Addicted to Travel

Letter 133

“Why do you travel?” The ominous question that is repeatedly greeted with silence because there are no answers. It’s an addiction.

Can we remove the negative connotations of ‘addiction’ for the 2 minutes you spend reading this letter? I’ve seen a bad addiction first hand so I know how it can be terrible and debilitating. But sometimes its incredible. It’s passion. It’s excitement. It’s infectious. It’s addictive.

“You are an addict. So be addicted. Just be addicted to something else.”

– Trainspotting T2, 2017

This quote really stuck with me when I first heard it in the second trainspotting film. I grew up knowing far too much about addiction and experienced it from a very young age. My dad was addicted to alcohol and it eventually ended his life. Over the years I have come to understand more about this and accept it. I’ve also learnt that it needn’t be the thing I remember most about him.

I remember his thirst for life, his poetic descriptions of the places he’s visited, his stories of flour and ketchup fights in his 20s in Oman, his enjoyment of country music sitting out on our patio in summer, his relaxed, comforting nature and ultimately, his kindness. I don’t like to think about his bad addiction.

addicted to travel 1.jpgaddicted to travel 5

I was once scared about inheriting his addictive nature and suffering the same illness. I was scared that drinking alcohol would drive me to the same fate. What I’ve realised over the years is that I have inherited my dad’s addictive nature. I’ve also realised that it’s an incredible thing and I’m proud of it. An addictive nature is not a bad thing. It’s what you are addicted to that makes all of the difference. Whilst my dad was addicted to alcohol, the thing that ended his life, he was also addicted to adventure, culture and wild experiences. These were the things that made his life. These are the things that make me happy to have inherited his addictive nature. I’ve inherited his addiction for travel and it makes me understand him more each time I do it.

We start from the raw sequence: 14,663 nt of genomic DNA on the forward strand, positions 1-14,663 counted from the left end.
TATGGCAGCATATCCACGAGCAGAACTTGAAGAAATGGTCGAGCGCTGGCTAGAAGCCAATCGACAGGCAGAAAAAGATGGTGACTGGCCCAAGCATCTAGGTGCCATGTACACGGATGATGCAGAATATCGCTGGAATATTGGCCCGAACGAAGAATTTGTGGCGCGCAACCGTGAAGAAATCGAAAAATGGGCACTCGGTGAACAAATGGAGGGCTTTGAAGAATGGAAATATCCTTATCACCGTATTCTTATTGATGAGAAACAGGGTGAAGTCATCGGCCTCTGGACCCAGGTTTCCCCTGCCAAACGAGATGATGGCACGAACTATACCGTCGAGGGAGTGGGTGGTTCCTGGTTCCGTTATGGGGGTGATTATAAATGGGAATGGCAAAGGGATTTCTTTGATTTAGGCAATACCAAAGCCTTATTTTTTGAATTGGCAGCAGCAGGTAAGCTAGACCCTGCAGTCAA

addicted to travel 3

So much about travelling reminds me of him. Hiking to an incredible viewpoint reminds me of trekking up endless hills on various camping trips as a tiny 4 year old. Eating fresh, local food reminds me of holidays sitting in Greek tavernas being encouraged to try all of the scary different foods, all of which I love to this day. Meeting people from all over the world reminds me of the friendships my dad forged with so many people of different nationalities. It’s a totally addictive feeling.


addicted to travel painting
I love looking at paintings from his travels. He painted this at our hotel in Kenya, where we went for Christmas when I was only 8 years old.


I understand how an addiction becomes a part of you, more than an itch to scratch; more like a yearning, a necessity. It becomes your whole life and infects everything you do.

My addiction for travel helps me understand why my dad couldn’t stop the drinking. Somehow it comforts me to know that we share something so powerful. I know that one of the most important parts of my dad’s life was travelling, and I’m so glad it’s such an important part of mine.

I’m no longer fearful of inheriting his addiction – it’s already happened. Gladly, I’ve inherited his amazing, infectious addiction and thirst for life, and I’m proud of that.

addicted to travel 2

He was a singer, an artist, a comic, a historian, a hiker, an explorer and lastly an addict. He always will be the most fascinating and inspiring person I’ve ever known and I feel incredibly privileged to be able to call him my dad.

“You are an addict. So be addicted. Just be addicted to something else.”

When people ask me why I travel I have no words. No full sentences. No coherent explanations. I just have to do it. It’s a need, a choice, a love. It’s when I feel most myself and when I’m the version of myself I like the most. It’s when I feel closest to my dad.

I am an addict. So I will be addicted. I’ll just be addicted to travel.

Do you feel addicted to travel? How would you answer “why do you travel?”?


From Lou

About Me


PS. This is not how I thought this letter would turn out. I apologise for that. I was re-reading old posts and came across something I wrote over a year ago – a letter called ‘Choose Life‘ – and wanted to revisit the idea of being addicted to something positive – travel. Back then I didn’t understand it fully, I didn’t understand exactly why I was addicted to travel or how it heals me somehow. A year has changed a lot for me and I now understand it. I am addicted to travel and that will never change.

As addictions go, it could be a hell of a lot worse, right?

4 thoughts on “Addicted to Travel

  1. I think if i didn’t have to work then i would be addicted to travel. But unfortunately i have to earn money to be able to go places, sucks lol and then you only get a set amount of time off! This was a lovely post x

    Liked by 1 person

    1. Absolutely! I’ve been lucky to save a lot through uni so that I can travel in my long summet breaks, and i intend to do the same when I’ve left uni. But I don’t think travelling has to mean long exotic getaways, it can be taking an hour walk to a new part of your city or taking the train somewhere closeby at the weekends. Or even reading a travel book and living vicariously through other people’s travel stories!! Thank you for reading and commenting 😊 x

      Liked by 2 people

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